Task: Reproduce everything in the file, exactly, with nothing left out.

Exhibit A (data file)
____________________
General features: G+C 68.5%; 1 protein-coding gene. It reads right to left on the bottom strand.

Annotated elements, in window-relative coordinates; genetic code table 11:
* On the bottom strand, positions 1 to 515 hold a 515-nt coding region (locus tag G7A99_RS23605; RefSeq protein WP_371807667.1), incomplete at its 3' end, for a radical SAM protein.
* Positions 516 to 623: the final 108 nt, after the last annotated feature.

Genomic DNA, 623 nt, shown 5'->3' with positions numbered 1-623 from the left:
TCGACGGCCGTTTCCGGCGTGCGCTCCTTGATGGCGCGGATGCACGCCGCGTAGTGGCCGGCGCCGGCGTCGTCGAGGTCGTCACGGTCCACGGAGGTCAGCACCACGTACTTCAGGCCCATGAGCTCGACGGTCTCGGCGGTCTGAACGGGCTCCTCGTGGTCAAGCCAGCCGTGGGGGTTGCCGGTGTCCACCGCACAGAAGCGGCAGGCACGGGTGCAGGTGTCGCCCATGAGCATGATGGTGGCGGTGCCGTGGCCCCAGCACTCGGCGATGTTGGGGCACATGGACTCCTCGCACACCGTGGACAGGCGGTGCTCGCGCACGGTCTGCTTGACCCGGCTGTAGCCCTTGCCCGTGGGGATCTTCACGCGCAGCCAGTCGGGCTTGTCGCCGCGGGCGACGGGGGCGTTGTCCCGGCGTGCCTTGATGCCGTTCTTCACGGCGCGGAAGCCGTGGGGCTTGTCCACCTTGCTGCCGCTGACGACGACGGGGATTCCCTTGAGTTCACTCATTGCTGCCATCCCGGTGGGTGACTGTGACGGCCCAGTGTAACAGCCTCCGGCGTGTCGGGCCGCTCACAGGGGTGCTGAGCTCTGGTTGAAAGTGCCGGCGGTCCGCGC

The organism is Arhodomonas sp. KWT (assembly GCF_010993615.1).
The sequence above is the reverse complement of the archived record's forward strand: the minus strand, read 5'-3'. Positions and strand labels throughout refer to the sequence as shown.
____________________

General features: G+C 68.5%; 1 protein-coding gene. It reads right to left on the bottom strand.

Annotated elements, in window-relative coordinates; genetic code table 11:
* On the bottom strand, positions 1 to 515 hold a 515-nt coding region (locus tag G7A99_RS23605; RefSeq protein WP_371807667.1), incomplete at its 3' end, for a radical SAM protein.
* Positions 516 to 623: the final 108 nt, after the last annotated feature.

Genomic DNA, 623 nt, shown 5'->3' with positions numbered 1-623 from the left:
TCGACGGCCGTTTCCGGCGTGCGCTCCTTGATGGCGCGGATGCACGCCGCGTAGTGGCCGGCGCCGGCGTCGTCGAGGTCGTCACGGTCCACGGAGGTCAGCACCACGTACTTCAGGCCCATGAGCTCGACGGTCTCGGCGGTCTGAACGGGCTCCTCGTGGTCAAGCCAGCCGTGGGGGTTGCCGGTGTCCACCGCACAGAAGCGGCAGGCACGGGTGCAGGTGTCGCCCATGAGCATGATGGTGGCGGTGCCGTGGCCCCAGCACTCGGCGATGTTGGGGCACATGGACTCCTCGCACACCGTGGACAGGCGGTGCTCGCGCACGGTCTGCTTGACCCGGCTGTAGCCCTTGCCCGTGGGGATCTTCACGCGCAGCCAGTCGGGCTTGTCGCCGCGGGCGACGGGGGCGTTGTCCCGGCGTGCCTTGATGCCGTTCTTCACGGCGCGGAAGCCGTGGGGCTTGTCCACCTTGCTGCCGCTGACGACGACGGGGATTCCCTTGAGTTCACTCATTGCTGCCATCCCGGTGGGTGACTGTGACGGCCCAGTGTAACAGCCTCCGGCGTGTCGGGCCGCTCACAGGGGTGCTGAGCTCTGGTTGAAAGTGCCGGCGGTCCGCGC

The organism is Arhodomonas sp. KWT (assembly GCF_010993615.1).
The sequence above is the reverse complement of the archived record's forward strand: the minus strand, read 5'-3'. Positions and strand labels throughout refer to the sequence as shown.